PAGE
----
The long, bitterly cold winter of 2013 will have catastrophic impacts on Britain’s wildlife. Hedgehogs and bats may well suffer irreversible declines because of the weather. Hibernating mammals rely on stored fat to see them through the winter, and once this is used up, they die. It’s now April, and with more overnight frosts forecast, many hibernating mammals will either die while torpid, or simply starve when they wake up.
Of course most species are adapted to occasional dips in population, but in the 21st century almost all bat populations are in serious trouble. Gone are the days when I remember visiting Godstone Pond, on the outskirts of London with several hundred bats feeding on a summer’s evening – now a handful is all one will see.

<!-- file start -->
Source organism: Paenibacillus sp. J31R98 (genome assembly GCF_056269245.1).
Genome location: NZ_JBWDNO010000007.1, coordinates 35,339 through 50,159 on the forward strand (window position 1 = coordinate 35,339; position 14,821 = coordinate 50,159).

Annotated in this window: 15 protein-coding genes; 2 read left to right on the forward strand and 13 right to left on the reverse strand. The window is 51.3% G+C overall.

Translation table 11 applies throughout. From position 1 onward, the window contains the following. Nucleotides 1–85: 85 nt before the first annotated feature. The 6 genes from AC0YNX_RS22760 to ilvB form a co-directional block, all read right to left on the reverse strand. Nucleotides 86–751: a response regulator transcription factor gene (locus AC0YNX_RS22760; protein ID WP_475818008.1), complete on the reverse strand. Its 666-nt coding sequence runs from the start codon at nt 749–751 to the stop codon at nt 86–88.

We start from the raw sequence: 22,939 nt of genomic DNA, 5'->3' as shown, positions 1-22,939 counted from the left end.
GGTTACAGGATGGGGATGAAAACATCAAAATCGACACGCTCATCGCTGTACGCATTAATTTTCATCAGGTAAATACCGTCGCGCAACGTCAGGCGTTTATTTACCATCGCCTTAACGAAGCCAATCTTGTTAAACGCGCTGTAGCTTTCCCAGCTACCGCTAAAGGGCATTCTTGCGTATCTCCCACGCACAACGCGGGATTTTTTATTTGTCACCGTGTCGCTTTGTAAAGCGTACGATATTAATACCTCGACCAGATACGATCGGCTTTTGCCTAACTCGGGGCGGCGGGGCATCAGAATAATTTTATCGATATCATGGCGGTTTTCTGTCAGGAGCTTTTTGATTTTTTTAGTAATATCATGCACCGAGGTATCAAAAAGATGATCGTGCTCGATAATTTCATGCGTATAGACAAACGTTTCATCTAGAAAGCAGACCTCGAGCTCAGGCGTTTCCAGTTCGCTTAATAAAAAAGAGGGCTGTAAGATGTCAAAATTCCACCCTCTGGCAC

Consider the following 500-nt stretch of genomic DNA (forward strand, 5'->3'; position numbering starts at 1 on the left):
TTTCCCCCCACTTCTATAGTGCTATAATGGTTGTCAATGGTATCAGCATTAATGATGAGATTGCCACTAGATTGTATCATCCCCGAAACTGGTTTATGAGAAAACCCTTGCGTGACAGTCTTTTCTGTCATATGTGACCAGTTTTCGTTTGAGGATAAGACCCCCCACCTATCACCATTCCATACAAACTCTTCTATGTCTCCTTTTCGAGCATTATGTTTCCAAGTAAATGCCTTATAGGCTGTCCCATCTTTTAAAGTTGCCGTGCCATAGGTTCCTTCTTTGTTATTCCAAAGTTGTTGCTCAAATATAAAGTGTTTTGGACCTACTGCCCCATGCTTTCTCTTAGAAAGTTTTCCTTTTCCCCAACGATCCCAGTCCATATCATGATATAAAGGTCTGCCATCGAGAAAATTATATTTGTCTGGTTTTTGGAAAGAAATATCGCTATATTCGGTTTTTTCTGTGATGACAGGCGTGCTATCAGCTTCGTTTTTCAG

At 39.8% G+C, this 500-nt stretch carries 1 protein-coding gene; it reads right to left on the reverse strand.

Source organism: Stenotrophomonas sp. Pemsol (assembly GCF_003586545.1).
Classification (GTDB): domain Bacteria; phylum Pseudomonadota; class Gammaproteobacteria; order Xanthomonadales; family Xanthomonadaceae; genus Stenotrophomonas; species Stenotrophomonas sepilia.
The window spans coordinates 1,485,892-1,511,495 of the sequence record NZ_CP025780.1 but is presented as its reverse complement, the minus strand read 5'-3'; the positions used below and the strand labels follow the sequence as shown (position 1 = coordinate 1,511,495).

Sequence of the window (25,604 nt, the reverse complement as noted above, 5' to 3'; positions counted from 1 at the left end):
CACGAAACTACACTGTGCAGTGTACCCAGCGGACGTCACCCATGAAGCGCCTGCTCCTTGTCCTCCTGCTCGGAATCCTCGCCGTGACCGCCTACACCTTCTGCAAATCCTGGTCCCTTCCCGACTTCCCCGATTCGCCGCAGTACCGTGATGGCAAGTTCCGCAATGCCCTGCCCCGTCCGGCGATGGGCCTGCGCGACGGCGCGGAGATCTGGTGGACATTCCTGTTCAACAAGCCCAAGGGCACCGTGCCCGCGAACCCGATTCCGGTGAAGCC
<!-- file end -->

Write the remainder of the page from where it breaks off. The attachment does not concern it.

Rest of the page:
I don’t want to sound alarmist, but I do think that we are ‘fiddling while Rome burns’. The environmental crisis is much more serious than almost any one realises. I have been watching wildlife for more than 60 years, and can remember what it should be like – and even then it had been seriously depleted.
Just because the predictions of Erlich and others were not spot on, does not mean the problem has gone away. Species galore are careering towards extinction, and ecosystem collapse is on the horizon.
Food security for one single species (humans) is in ever increasing danger of break down when - not if - a major environment disaster occurs. Volcanic eruptions, tsunamis, solar storms, meteor impacts, pandemics are all events that will cause the collapse of infrastructure, and civilization as we know it. And all because we are so disassociated from nature, and so dependent on technology.